Autonomic symptoms are common and are associated with overall symptom burden and disease activity in primary Sjogrens syndrome

Annals of Rheumatic Diseases, 05/11/2012

Newton JL et al. – Autonomic symptoms are common among patients with primary Sjögren's syndrome (PSS) and may contribute to the overall burden of symptoms and link with systemic disease activity.


  • Multicentre, prospective, cross–sectional study of a UK cohort of 317 patients with clinically well–characterised PSS.
  • Symptoms of autonomic dysfunction were assessed using a validated instrument, the Composite Autonomic Symptom Scale (COMPASS).
  • The data were compared with an age– and sex–matched cohort of 317 community controls.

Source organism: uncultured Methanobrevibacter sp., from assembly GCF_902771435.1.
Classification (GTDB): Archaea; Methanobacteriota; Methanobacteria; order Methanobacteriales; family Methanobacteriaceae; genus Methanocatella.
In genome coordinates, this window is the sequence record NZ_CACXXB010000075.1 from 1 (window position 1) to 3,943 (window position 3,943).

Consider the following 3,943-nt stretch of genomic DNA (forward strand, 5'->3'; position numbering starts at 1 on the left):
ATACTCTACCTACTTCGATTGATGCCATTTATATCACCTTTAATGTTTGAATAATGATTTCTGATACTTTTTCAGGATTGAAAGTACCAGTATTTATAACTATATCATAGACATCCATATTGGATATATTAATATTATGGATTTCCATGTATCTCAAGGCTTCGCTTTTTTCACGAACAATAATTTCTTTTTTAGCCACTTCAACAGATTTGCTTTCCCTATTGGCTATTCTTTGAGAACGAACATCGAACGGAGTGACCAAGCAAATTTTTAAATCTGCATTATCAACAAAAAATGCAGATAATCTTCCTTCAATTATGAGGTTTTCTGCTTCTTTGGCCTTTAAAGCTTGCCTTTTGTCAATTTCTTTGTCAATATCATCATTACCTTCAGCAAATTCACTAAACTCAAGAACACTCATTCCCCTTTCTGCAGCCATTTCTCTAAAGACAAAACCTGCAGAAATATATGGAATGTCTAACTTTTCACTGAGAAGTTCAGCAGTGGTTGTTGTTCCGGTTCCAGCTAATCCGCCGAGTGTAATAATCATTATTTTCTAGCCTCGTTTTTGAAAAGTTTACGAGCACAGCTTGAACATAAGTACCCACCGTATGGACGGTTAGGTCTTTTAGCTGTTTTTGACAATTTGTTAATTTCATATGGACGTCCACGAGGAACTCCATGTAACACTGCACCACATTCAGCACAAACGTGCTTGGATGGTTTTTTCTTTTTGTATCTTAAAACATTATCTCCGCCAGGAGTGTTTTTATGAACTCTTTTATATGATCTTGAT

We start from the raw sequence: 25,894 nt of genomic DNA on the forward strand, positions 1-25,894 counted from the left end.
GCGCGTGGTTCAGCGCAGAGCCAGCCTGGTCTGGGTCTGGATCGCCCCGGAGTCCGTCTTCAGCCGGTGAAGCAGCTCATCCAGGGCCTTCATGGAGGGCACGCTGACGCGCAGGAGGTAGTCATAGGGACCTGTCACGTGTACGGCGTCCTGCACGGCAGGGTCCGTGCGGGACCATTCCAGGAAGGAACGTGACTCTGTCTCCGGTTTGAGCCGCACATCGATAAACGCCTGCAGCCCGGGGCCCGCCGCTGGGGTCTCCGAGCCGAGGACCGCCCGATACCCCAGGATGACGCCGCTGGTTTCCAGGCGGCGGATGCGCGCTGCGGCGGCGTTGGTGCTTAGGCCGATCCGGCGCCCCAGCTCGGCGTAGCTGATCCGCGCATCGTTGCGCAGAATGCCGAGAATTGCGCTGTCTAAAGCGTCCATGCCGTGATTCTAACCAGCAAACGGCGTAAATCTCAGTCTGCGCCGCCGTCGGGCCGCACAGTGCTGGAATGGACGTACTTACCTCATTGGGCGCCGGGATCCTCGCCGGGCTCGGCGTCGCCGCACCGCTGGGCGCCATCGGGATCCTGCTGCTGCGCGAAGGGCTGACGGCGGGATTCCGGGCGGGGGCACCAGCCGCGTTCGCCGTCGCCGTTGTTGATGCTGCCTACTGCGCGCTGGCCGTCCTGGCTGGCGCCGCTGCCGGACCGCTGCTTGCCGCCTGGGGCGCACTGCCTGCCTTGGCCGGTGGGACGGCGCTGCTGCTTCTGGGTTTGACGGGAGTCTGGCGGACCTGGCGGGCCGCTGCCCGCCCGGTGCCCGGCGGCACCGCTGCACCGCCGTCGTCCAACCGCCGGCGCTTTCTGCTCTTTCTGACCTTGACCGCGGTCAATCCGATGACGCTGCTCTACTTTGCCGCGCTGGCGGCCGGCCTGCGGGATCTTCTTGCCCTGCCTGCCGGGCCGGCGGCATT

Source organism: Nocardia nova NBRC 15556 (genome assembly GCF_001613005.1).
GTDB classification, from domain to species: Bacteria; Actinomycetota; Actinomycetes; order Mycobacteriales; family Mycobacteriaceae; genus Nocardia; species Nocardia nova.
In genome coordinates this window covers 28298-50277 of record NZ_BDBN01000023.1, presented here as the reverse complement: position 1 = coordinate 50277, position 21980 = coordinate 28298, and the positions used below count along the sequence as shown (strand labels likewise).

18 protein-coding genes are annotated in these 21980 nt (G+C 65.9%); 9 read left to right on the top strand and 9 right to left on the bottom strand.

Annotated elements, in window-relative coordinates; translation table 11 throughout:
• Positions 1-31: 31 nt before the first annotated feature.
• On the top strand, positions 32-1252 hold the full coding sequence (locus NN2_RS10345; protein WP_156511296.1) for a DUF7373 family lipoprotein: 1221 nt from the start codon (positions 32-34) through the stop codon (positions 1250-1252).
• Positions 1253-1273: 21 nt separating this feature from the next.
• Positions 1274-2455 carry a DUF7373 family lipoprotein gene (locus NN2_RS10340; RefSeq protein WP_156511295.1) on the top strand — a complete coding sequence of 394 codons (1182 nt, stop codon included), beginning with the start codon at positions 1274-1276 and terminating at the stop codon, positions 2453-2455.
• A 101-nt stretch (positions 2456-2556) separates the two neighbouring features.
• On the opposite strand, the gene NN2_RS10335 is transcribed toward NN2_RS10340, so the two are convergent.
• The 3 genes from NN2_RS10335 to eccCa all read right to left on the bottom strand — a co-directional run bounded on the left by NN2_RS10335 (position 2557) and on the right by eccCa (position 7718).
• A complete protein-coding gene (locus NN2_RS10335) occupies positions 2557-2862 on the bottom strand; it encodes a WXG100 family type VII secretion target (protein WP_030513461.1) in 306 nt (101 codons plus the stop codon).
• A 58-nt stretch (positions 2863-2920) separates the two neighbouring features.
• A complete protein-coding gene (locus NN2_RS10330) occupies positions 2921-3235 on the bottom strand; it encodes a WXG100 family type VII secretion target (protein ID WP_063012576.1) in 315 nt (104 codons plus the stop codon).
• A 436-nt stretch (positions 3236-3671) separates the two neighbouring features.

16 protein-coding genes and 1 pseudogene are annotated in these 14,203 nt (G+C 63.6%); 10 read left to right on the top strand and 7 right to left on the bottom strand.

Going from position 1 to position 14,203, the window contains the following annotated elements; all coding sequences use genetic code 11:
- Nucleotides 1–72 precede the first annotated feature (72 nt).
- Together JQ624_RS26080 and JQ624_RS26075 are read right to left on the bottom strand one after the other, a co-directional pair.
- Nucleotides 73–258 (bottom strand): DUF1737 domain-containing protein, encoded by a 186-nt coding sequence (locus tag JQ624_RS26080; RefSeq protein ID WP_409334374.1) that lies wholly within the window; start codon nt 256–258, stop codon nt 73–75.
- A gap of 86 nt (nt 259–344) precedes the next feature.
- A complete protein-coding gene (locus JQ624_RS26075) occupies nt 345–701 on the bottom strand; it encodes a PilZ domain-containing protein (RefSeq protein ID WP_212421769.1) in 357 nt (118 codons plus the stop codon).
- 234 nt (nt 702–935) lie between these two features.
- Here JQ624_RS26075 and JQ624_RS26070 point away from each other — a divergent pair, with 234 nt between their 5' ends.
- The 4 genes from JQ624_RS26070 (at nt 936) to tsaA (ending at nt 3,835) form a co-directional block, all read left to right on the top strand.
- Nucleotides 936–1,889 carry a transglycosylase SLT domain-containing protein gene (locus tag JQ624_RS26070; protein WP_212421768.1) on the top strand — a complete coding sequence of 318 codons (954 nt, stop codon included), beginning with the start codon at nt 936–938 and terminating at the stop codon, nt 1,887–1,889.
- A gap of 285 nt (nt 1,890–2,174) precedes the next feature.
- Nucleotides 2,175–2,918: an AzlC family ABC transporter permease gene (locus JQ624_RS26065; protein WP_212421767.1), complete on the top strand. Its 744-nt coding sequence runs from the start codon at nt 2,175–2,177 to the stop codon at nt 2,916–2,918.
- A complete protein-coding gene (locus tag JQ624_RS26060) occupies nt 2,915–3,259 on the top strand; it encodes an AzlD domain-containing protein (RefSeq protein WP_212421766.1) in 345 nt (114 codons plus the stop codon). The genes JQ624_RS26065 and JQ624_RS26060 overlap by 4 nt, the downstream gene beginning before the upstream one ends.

• The relationships between symptoms of dysautonomia and various clinical features of PSS were analysed using regression analysis.


  • COMPASS scores were significantly higher in patients with PSS than in age– and sex–matched community controls (median (IQR) 35.5 (20.9–46.0) vs 14.8 (4.4–30.2), p<0.0001).
  • Nearly 55% of patients (vs 20% of community controls, p<0.0001) had a COMPASS score >32.5, a cut–off value indicative of autonomic dysfunction.
  • Furthermore, the COMPASS total score correlated independently with EULAR Sjögren's Syndrome Patient Reported Index (a composite measure of the overall burden of symptoms experienced by patients with PSS) (β=0.38, p<0.001) and disease activity measured using the EULAR Sjögren's Syndrome Disease Activity Index (β=0.13, p<0.009).

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